God has called me to be a pastor, and I intend to be faithful to that calling, in just that context, until God clearly and definitively calls me elsewhere (or until no congregation will suffer me to serve any longer). This has been the primary reason why I have rebuffed opportunities to put my degree to work as a faculty member somewhere.
But there has been another reason, secondary to the first, but powerful.
I have suspected that serving as a seminary professor would be boring to me. Teaching Introduction to Church History would be, the first time I did it as a full-time faculty member, very exciting, I'm sure. I'm sure it would still be exciting the second time through. But how would I feel about it the sixth time I dusted off those notes and started in once again on good old Church History I?
I suspect they'd have to lock me in a rubber room.
And for this reason, I've felt some pity toward those who teach at seminary and are locked in such a repetitive job. One thing you've got to say about serving as the pastor of any local church—every day is different!
Last night that changed for me. Last night I attended Dr. Ryan Stokes's lecture "The Dead Sea Scrolls and the Origin of Satan." A light bulb went on last night and I saw some things that I think are pretty winsome about serving as a seminary professor.
Seminary profs get unparalleled access to their colleagues' research and to the seminary's resources. They get to attend lectures and colloquia. I don't know that every seminary professor takes advantage of the opportunity, but they regularly get chances to learn a lot from their peers. That would be enjoyable to me. And from the times I've passed by, for example, Dr. James Leo Garrett spending an entire day at work in the library feeding his curiosity, he's never looked bored to me.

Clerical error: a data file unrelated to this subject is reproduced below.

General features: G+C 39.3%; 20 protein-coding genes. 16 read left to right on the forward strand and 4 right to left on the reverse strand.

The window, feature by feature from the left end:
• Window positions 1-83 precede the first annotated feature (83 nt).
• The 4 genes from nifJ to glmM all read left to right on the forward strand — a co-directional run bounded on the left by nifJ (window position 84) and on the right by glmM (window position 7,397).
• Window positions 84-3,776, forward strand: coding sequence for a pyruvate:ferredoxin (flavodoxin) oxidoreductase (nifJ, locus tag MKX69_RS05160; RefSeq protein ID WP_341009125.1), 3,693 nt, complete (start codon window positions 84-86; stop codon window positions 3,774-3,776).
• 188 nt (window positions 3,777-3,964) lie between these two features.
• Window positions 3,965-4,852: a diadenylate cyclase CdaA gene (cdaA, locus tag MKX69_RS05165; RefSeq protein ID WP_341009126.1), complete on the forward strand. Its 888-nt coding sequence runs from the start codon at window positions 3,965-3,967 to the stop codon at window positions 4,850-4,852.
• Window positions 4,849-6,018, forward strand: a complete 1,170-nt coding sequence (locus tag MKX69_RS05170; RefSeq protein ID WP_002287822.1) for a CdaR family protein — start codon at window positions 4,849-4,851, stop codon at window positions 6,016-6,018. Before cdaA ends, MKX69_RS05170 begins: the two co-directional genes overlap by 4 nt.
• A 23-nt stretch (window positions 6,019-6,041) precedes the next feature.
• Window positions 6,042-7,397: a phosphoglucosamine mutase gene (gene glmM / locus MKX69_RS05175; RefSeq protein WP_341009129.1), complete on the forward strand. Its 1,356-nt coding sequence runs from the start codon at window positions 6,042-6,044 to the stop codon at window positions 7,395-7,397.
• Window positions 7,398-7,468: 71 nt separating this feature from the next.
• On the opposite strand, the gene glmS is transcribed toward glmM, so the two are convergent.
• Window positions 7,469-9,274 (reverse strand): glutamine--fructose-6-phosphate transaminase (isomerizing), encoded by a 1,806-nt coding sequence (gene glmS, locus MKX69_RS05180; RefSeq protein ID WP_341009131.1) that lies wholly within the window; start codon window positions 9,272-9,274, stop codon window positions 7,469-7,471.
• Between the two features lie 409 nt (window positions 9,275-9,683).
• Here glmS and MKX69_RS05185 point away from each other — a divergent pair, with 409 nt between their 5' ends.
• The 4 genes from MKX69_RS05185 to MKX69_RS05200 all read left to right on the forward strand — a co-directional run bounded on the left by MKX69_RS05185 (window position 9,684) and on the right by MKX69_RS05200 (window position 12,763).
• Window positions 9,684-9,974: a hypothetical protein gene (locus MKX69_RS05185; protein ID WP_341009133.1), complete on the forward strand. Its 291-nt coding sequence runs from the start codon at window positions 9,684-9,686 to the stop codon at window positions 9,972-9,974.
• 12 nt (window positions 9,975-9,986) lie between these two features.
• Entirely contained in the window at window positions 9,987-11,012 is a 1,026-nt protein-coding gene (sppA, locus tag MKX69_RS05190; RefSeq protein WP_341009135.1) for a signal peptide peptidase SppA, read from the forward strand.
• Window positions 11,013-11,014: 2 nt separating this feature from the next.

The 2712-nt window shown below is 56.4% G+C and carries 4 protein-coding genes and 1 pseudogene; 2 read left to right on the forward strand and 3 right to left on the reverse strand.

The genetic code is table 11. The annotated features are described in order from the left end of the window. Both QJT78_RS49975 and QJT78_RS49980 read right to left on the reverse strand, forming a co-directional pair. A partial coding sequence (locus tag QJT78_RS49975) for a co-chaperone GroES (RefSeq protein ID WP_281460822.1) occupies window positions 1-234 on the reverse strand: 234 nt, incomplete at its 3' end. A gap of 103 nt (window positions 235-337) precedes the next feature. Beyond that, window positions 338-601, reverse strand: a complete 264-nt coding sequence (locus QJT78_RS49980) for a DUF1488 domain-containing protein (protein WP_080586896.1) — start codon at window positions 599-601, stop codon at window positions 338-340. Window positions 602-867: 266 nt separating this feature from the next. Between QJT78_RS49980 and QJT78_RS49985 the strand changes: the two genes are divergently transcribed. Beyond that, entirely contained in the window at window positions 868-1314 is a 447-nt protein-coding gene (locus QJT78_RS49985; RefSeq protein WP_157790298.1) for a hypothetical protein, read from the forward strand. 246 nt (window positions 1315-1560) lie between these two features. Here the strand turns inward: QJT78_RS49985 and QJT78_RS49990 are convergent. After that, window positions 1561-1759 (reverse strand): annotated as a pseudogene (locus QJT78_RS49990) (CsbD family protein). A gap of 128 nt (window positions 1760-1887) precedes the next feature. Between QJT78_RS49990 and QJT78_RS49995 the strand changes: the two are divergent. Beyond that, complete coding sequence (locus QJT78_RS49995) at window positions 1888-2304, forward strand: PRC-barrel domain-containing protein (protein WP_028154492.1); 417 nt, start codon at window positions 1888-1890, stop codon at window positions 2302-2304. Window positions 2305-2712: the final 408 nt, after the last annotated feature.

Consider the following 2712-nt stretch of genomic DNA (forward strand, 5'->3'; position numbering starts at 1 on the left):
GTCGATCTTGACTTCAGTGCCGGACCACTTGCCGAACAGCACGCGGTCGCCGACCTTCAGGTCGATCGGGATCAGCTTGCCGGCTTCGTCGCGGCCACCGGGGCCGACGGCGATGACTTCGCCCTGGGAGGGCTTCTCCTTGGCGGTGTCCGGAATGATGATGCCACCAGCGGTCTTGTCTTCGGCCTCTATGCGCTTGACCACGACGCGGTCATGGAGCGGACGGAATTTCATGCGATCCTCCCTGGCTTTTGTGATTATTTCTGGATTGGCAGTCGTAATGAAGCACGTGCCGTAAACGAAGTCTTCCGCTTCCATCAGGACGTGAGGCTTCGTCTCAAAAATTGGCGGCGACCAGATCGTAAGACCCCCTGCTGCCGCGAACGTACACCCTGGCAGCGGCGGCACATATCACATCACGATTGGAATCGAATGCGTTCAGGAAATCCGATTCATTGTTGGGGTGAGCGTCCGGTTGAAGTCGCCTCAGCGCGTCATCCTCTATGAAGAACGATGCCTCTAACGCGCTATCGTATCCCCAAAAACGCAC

Seminary profs have the opportunity for enriching collegiality. Dr. Patterson has built a faculty at SWBTS that includes a lot of strong friendships. Especially with regard to many of the newer faculty members, the fraternal kinship among these professors is hard to miss. I think that seminary professors may have a far better opportunity to build deep friendships with peers than do most pastors in local churches. Of course, down through the years I've also seen a few occasions of deep enmity springing up among faculty members, and in the past those experiences have sometimes led me to think that faculty tend to be a petty and easily-offended lot. But I was wrong about that, and my eyes have been opened to see how deeply these people can come to care about one another.
Of course, I've always known that seminary professors have a great opportunity to achieve widespread impact for the advance of the gospel. The best faculty members (in my opinion) relish in their contribution to souls won, churches strengthened, and believers equipped.
So, my seminary-professor friends, I'm thankful for you. I hope you're having fun doing what you're doing. Dr. Patterson, I'm thankful for your work to build a community of faithful scholars at SWBTS. I'm proud to partner with the lot of you under the lordship of Christ until He comes.